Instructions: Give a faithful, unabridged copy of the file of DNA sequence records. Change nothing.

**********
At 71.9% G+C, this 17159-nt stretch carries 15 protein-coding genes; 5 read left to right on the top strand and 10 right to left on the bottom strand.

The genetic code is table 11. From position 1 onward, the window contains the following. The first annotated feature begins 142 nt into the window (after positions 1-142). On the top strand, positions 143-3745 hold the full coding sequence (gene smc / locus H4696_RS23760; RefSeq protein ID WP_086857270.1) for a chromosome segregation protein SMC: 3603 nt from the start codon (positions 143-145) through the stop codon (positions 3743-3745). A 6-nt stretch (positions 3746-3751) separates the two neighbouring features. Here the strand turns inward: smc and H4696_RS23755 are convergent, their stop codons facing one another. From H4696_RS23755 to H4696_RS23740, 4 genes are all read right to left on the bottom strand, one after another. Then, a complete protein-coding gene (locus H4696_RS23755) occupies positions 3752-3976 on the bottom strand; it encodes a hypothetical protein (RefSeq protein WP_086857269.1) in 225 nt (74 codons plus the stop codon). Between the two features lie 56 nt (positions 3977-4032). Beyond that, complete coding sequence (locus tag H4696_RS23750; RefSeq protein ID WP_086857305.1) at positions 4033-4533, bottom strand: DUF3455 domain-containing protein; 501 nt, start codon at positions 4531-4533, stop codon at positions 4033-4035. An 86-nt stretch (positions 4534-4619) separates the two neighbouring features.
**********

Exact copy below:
At 71.9% G+C, this 17159-nt stretch carries 15 protein-coding genes; 5 read left to right on the top strand and 10 right to left on the bottom strand.

The genetic code is table 11. From position 1 onward, the window contains the following. The first annotated feature begins 142 nt into the window (after positions 1-142). On the top strand, positions 143-3745 hold the full coding sequence (gene smc / locus H4696_RS23760; RefSeq protein ID WP_086857270.1) for a chromosome segregation protein SMC: 3603 nt from the start codon (positions 143-145) through the stop codon (positions 3743-3745). A 6-nt stretch (positions 3746-3751) separates the two neighbouring features. Here the strand turns inward: smc and H4696_RS23755 are convergent, their stop codons facing one another. From H4696_RS23755 to H4696_RS23740, 4 genes are all read right to left on the bottom strand, one after another. Then, a complete protein-coding gene (locus H4696_RS23755) occupies positions 3752-3976 on the bottom strand; it encodes a hypothetical protein (RefSeq protein WP_086857269.1) in 225 nt (74 codons plus the stop codon). Between the two features lie 56 nt (positions 3977-4032). Beyond that, complete coding sequence (locus tag H4696_RS23750; RefSeq protein ID WP_086857305.1) at positions 4033-4533, bottom strand: DUF3455 domain-containing protein; 501 nt, start codon at positions 4531-4533, stop codon at positions 4033-4035. An 86-nt stretch (positions 4534-4619) separates the two neighbouring features.